10 campus recruitment best practices to increase candidate diversity

Diversity and Inclusion (D&I) refers to the set of practices, policies and strategies adopted by an organisation to ensure that its workplace employs diverse teams that mirror the society within which it operates. Organisations now acknowledge that D&I is  not just “good -to-haves” nor are they about societal justice. These policies actually benefit the long-term productivity and resilience of the business. They result in:

  • Higher revenue growth
  • Greater readiness to innovate
  • Increased ability to recruit a diverse talent pool
  • Better employee retention

It is no wonder that organisations are focussed on changing their hiring practices to be more diverse. This is particularly significant when it comes to campus recruitment, where  Generation Z enters the workforce.

Generation Z, often forms opinions about a potential employer based on the company’s ethical practices and D&I policies. Diversity and Inclusion is not just a passing fad but a strongly held belief for this generation of digital natives. So, it stands to reason that your  campus recruitment strategies should prioritise D&I as a key deciding factor.

Let’s take a look at  some of the best practices you could employ to increase candidate diversity.

      1. Position your employer brand as one that fosters D&I to students/campuses

Make sure that your D&I policies are highlighted in your campus recruitment drive. When a student or graduate visits your website or checks out your social media pages, D&I should be front and centre. A diversity statement from your CEO, information about your diversity chapter, diversity initiatives by the company and demographic stats will help to enhance your employer brand.

       2. Enhance diversity in candidate screening 

Deploy an AI powered ATS that can be programmed to screen candidates based on keywords that point to skills and experience. By default, this removes the possibility of any sort of bias coming into play. If your pool of candidates is of a diverse nature, then candidate screening with an impartial ATS guarantees that the diversity will remain intact after screening too.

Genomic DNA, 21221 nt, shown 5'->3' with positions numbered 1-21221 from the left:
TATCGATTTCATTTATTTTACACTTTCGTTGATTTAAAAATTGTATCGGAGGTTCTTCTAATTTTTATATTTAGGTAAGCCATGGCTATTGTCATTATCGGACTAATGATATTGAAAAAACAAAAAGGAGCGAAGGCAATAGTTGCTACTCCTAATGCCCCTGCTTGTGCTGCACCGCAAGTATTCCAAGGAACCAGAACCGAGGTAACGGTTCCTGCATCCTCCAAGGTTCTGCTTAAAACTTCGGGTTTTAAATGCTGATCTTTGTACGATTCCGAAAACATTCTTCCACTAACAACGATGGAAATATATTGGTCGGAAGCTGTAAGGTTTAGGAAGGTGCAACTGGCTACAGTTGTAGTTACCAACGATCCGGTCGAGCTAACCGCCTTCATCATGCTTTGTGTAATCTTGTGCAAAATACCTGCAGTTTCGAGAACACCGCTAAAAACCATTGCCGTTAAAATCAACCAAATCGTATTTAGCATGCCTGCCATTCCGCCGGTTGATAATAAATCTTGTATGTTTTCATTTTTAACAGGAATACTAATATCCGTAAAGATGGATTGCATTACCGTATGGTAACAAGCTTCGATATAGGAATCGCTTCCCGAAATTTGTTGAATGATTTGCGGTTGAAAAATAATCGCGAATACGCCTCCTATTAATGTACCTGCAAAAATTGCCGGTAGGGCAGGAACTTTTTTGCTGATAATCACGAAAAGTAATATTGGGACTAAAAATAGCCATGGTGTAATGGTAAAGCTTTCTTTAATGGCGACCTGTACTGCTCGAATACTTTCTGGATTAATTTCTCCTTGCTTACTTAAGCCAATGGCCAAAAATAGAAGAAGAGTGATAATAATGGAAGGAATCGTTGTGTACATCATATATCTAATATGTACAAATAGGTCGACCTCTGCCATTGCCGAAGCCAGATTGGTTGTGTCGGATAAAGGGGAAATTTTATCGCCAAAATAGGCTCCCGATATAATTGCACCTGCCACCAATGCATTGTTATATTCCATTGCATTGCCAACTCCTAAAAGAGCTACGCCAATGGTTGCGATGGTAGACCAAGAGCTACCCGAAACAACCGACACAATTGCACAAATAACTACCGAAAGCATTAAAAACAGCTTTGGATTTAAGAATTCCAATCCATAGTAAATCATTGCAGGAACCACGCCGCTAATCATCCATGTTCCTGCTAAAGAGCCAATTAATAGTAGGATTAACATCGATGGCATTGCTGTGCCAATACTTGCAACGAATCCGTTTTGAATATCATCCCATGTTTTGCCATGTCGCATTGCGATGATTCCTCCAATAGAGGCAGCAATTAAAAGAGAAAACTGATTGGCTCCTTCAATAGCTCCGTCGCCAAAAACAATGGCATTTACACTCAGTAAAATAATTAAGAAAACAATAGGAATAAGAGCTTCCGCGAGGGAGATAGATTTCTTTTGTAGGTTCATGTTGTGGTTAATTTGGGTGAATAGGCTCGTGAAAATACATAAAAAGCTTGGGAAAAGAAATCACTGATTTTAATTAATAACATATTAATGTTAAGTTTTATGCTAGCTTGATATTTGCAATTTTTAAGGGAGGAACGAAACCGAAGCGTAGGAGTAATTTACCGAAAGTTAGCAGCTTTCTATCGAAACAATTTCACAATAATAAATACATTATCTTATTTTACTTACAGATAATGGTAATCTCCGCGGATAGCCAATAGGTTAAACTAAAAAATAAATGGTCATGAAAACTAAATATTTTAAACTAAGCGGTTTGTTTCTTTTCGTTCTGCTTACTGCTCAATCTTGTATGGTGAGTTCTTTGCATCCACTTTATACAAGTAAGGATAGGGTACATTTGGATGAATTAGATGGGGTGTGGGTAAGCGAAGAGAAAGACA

3. Promote diversity while shortlisting and hiring

A popular method used nowadays to counter bias is to conduct blind interviews.  This method makes use of blind resumes, where  candidates’ information, especially those that could result in bias, such as name, age, sex, or race are blacked out. A hiring team can then perform blind interviews through text or a compliant recruitment platform to continue maintaining the anonymity of the candidate. Candidates’ responses can be recorded and attached to the respective profiles in a good ATS. Some AI-powered recruitment platforms use chatbots to conduct the initial interviews, thus completely eliminating bias.

      4. Organise events that target diverse students 

Sponsor events and internship programmes that will attract diverse groups of students. Create formal programmes for underrepresented students. Such events should be part of their long term hiring strategy. It would be more effective if such events are conducted at regular intervals.

      5. Look for talent in the right places

There are many local communities or online platforms that encourage a certain category of underrepresented students.  For example, a group dedicated to women in technology. Find ways to connect with such communities and groups. Look for diverse talent in such places.  Partner with multicultural professional associations and student groups.

10 campus recruitment best practices to increase candidate diversity

      6. Special referral policies for diverse employees

Create a diverse candidate referral programme to give your diversity recruitment a boost. Your diverse employees will most probably have a network of friends or acquaintances. You should be able to tap into this network for quality candidates.

      7. Recruit from targetted virtual career fairs 

Virtual career fairs that promote  diverse groups like women and students with disabilities can help you achieve your D&I objectives.

       8. Use the right metrics to monitor your diversity recruiting efforts

Your success most often depends on how you decide to measure your goals. A vague yardstick like, ‘improve diversity and inclusion in the next 12 months’ will not get much done.

Here are some critical metrics that you can look for:

      • Percentage of diverse candidates at each stage of the recruitment process
      • Percentage of minorities at the management level
      • Employee satisfaction score in terms of D&I
      • Awards/recognitions from special interest groups for your D&I efforts
      • turnover rate in percentage of diversity hires within a year

       9. Demonstrate diversity in all candidate interactions

Make diversity and inclusion your top story. Build awareness through success stories from marginalised groups in your social media campaigns. Never miss an opportunity to start a conversation about diversity in all your interactions.

      10. Be accessible in all forms

It is natural to assume that virtual touch points and interactions are enough to attract and engage students and graduates in this post-pandemic era. It is equally important to be accessible through virtual applications via your ATS. You can host virtual career fairs and networking sessions to increase your online touch points. However, it is critical to continue to be available for in person interactions on campus.

It is crucial to keep diversity and inclusion as one of your main conversation points with students and graduates. Your ability to hire the best talent out there and build a diverse community hinges on these dialogues.